Monday, April 6, 2015

Autism Acceptance Challenge 5: Slow Down

Slow. Down. 
Square Talk: Processing originally posted here in 2009

If you are not autistic, work on including autistic people in your conversations, especially when you are talking in a group. This does not mean trying to force anyone into conversing. Please don’t do that. “Interviewing” is probably a bad approach unless you know the person likes that. What I am asking you to do is to slow down. Pause. Leave spaces between your sentences. Listen.

Possibly, the conversation will feel somewhat unnatural to you. There may be stretches of silence. Accept this as part of the conversation. Have some paper and pens nearby. Even Autistics who use speech to communicate may have more to express through writing, drawing, or other methods. Maybe you will too.

What if the autistic person in your life does not use speech to communicate? The same rules still apply. Slowing down your interactions allows everyone extra time to process. Learn the language in which the person communicates best. Skype, IM, or email your conversation if that works better. Be open to the conversations that happen without words.

As you pause, if you are afraid you will forget what you wanted say, jot down a note to say it later. I do this. Other autistic people I know do this. Give it a try. Also, it is probably not going to hurt you to accidentally leave something unsaid.

The key to this is to be open, but non-intrusive. Your conversational partner may not respond in the ways you hope. Keep leaving space, but don’t fill it with expectations.

What if the autistic person in your life talks a lot, and you are thinking, well he or she is the one that needs to slow down! Slow yourself down anyway. Think about what the person is really saying to you. Even if you've heard all this before, don’t tune the person out. Respond authentically.

Leave a comment here about slowing down.

You have the rest of April to complete this challenge. No rush.

If you are autistic, leave a comment about a time you were well included in a group conversation. If this has never happened for you, forward this post to someone who needs to know. Come back and let me know what happened.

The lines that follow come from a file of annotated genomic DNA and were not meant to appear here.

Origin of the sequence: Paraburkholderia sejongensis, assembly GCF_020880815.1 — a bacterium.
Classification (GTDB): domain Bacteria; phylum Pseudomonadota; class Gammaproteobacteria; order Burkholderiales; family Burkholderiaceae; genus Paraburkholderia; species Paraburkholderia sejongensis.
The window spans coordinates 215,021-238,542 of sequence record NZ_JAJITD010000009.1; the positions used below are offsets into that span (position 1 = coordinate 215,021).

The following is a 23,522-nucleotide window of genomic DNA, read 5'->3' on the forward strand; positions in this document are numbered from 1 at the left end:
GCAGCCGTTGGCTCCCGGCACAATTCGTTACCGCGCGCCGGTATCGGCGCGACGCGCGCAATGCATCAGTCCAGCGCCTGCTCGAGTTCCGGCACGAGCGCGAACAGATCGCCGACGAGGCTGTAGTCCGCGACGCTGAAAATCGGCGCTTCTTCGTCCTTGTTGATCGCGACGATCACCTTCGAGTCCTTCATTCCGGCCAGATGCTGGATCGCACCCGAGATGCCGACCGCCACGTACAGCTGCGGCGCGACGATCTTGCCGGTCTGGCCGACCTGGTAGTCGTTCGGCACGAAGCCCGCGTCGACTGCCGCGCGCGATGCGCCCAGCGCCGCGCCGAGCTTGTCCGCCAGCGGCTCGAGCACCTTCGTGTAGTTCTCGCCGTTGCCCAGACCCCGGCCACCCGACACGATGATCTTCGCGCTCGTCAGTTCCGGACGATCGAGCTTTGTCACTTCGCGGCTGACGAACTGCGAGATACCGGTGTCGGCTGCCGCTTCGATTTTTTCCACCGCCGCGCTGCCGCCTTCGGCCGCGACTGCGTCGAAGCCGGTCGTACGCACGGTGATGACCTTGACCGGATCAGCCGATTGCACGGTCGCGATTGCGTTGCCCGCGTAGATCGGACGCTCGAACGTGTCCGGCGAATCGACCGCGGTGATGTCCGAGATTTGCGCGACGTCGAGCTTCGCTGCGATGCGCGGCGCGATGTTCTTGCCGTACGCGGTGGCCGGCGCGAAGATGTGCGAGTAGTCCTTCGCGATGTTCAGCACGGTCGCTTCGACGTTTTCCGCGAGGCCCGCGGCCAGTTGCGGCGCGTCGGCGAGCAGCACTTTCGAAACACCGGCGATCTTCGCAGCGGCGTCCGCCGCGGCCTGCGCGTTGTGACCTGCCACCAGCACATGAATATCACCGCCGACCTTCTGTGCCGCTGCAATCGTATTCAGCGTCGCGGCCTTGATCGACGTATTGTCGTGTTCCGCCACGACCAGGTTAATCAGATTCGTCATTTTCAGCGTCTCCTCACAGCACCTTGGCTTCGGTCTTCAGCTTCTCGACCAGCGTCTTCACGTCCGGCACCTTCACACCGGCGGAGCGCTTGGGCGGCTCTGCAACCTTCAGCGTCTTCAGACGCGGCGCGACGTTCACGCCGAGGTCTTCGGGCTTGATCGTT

1. I've found that "slowing down" is not only the best way to make the other party feel more at ease, but it's just plain the considerate thing to do.

    I know personally, from communicating with my wife, that it's much easier for her to follow along and for us to have a meaningful conversation if I incorporate pauses, allow stretches of silence, and by repeating myself when asked. To be perfectly honest I've probably been not the best at doing this in the past, and was often left wondering why so little of what I said was acknowledged or recalled later on. But since working more on changing the way I converse (which isn't an inconvenience at all) in a few small ways I'd like to think there has been a very positive difference.

    1. Thanks! Glad to hear the benefits to both of you.

  2. I felt included in a conversation on Sunday with my in-laws. It helps that they are easy going and animal lovers like me. I prefer conversation over text whenever possible, though. -Jennifer V.

  3. I talk slow - it's my nature. This slow talking is very hard for some folks, ones who process very, very fast. Sorry.

  4. I talk fast but I am learning to talk slow so that I can listen to the conversation and not dominate it instead and also so that people can see me as me and not a non-stop talking machine it's not always easy with your talking style but you can learn to adapt

  5. Thanks for your insight on this, Kelsey.

  6. Last week, I spoke on the phone with the assistant principal at a local primary school for autistic kids, to see about volunteering and maybe building bridges with the adult community.

    During that phone conversation, I mentioned I was autistic. I heard her pause and her conversation style changed. I thought, oh no, has she just put me in the "other" bin? We set an appointment for a meeting. I was nervous.

    But when we met today, I realized she hadn't "othered" me at all. She had simply slowed down, intentionally. As she did during our meeting. She left a lot of space. I did too.

    It went really well, we got along, and we talked about plans and presuming competence and the school system.

  7. can I borrow the square talk graphic for a presentation on sensory-motor supports for ASD I am giving in April?


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